Also, to get back on topic, I just checked on the tapioca I cooked in the IP earlier in the day – it’s FANTASTIC with the very fine orange zest (I used a Microplane, which just takes off the outermost layer of zest). My teenager will LOVE this tapioca – he complains I don’t make dessert often enough. I wasn’t sure if the Trader Joe’s coconut milk substitute beverage would thicken enough, but it did, though I’m not sure if it would hold as firmly if unmolded as that made with whole dairy milk. I still might try it with regular canned or homemade coconut milk, which is much richer than the boxed beverage version. I also might try reducing the sugar a bit and adding a few drops of Sweet Leaf liquid stevia to see how that works. Have you tried a chocolate version? Ooooh, how about matcha green tea flavor?

        1. It definitely sounds like the hunt for jars is half the fun. In Italy, we have access to a large variety of Bromioli Rocco glass containers – a few made it to for sure you’ll find many more on your next UK trip.

          They even have antipasto sets of three 4oz versions which are similar to these:

          I use a similar 34oz (1l) jar for making yogurt now – my refrigerator is a bit small to have a gazillion single-serve portions – at the rate my family eats yogurt!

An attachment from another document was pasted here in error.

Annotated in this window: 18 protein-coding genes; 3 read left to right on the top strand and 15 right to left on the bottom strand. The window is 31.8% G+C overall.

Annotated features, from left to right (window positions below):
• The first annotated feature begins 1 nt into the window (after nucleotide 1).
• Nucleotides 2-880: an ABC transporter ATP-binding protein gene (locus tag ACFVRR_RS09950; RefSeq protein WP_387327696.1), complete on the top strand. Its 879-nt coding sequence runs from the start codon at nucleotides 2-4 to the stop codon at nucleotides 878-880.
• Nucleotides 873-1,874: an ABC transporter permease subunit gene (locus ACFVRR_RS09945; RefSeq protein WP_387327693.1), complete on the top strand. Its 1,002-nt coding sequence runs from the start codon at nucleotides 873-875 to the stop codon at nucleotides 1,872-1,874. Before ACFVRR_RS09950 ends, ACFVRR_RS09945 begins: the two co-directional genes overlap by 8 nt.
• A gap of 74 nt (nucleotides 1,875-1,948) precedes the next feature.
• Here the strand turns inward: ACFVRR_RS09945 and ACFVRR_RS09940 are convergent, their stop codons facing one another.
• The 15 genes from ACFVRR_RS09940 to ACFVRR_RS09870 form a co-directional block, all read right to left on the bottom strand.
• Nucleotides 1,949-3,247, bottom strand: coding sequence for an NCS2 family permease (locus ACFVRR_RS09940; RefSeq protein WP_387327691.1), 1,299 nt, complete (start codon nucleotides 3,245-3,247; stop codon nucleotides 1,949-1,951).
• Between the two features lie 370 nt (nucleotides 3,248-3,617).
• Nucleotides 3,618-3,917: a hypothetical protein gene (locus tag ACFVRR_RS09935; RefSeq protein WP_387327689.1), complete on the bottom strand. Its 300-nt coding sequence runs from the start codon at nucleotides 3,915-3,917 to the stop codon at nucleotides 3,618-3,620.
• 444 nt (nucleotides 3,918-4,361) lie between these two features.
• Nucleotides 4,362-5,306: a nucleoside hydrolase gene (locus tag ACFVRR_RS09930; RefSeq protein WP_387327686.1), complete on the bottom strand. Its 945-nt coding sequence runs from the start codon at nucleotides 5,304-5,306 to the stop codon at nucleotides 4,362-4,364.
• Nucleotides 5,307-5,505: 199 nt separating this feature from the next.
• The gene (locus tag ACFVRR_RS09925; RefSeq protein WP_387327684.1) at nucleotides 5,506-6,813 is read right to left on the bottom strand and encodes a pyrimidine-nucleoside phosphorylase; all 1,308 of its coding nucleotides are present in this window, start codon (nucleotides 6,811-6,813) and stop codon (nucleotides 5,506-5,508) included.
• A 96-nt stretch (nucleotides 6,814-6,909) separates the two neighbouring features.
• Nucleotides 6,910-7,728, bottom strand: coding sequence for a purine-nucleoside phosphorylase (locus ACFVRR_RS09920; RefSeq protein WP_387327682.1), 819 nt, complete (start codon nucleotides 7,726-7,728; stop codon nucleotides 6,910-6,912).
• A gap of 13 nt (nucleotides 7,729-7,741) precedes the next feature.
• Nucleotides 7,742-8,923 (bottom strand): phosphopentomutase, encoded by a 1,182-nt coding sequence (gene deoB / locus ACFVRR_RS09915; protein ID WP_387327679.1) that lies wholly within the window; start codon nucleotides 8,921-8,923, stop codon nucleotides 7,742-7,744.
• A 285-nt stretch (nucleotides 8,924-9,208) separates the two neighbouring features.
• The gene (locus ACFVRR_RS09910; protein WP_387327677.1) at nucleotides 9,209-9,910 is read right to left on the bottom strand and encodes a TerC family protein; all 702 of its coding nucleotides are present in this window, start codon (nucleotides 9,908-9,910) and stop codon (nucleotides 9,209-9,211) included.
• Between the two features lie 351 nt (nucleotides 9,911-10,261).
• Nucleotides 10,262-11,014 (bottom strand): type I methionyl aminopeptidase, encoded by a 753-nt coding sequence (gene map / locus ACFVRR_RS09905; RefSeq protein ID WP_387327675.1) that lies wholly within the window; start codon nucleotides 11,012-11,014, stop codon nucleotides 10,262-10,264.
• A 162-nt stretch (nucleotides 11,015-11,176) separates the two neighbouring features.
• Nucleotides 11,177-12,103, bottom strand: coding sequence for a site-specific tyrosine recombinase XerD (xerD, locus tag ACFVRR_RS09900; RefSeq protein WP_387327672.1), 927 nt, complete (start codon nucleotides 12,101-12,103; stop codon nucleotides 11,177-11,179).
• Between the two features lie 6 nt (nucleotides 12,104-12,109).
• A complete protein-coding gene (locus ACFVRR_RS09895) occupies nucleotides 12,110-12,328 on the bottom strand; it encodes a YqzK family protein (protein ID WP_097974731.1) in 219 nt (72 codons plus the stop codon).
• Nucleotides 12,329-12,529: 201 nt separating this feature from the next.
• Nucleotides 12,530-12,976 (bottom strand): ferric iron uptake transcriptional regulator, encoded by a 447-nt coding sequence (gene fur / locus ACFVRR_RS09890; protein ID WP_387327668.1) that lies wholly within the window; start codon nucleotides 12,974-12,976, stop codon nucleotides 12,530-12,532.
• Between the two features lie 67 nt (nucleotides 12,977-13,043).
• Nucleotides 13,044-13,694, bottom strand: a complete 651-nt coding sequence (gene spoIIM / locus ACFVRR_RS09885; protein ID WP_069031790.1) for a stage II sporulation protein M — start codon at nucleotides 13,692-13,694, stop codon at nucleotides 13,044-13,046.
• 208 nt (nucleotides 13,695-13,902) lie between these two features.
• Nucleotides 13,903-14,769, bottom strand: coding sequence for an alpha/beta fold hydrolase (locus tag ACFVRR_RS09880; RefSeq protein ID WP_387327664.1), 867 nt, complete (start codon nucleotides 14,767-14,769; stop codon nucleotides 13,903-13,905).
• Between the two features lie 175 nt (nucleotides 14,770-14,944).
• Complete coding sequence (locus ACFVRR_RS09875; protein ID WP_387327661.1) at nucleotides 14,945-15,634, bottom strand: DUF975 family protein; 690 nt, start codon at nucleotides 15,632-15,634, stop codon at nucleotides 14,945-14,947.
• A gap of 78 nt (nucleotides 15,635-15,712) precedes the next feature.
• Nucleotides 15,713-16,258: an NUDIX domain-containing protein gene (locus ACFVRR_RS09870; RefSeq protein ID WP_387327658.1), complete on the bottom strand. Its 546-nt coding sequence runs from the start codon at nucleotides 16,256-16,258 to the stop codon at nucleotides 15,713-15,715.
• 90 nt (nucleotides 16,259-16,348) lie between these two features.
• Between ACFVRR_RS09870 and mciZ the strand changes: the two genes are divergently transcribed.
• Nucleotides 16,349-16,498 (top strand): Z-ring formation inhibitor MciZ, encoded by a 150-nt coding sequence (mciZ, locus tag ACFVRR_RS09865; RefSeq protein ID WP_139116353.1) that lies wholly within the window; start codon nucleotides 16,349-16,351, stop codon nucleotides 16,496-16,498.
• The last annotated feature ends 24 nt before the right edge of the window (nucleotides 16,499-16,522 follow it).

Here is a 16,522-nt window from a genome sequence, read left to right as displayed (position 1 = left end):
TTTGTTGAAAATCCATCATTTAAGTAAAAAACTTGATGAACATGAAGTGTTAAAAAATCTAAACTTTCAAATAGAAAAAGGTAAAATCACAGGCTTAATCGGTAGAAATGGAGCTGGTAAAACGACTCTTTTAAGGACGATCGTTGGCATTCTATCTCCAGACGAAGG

It sounds like you’re coming up with great combinations for your tapioca – you have the technique now, so go and create! Be sure to come back and share how they turned-out, too. : )



  4. Much obliged, Laura.


  5. Thanks for your recipe! I’ve had a bag of bobs red mill tapioca in my pantry and I’ve been too lazy to try making it. This will work very nicely in my new instant pot!

    1. Welcome Debbie!

      I saw the instructions on the back of your Bob’s Red Mill package while I was researching how to best use tapioca and completely understand why that package has been sitting in your pantry. Their recipe seems too fussy and complicated. I zone out when a recipe tells me to separate and beat the whites separately (too many dishes to wash and too much time required) and then fold them back in!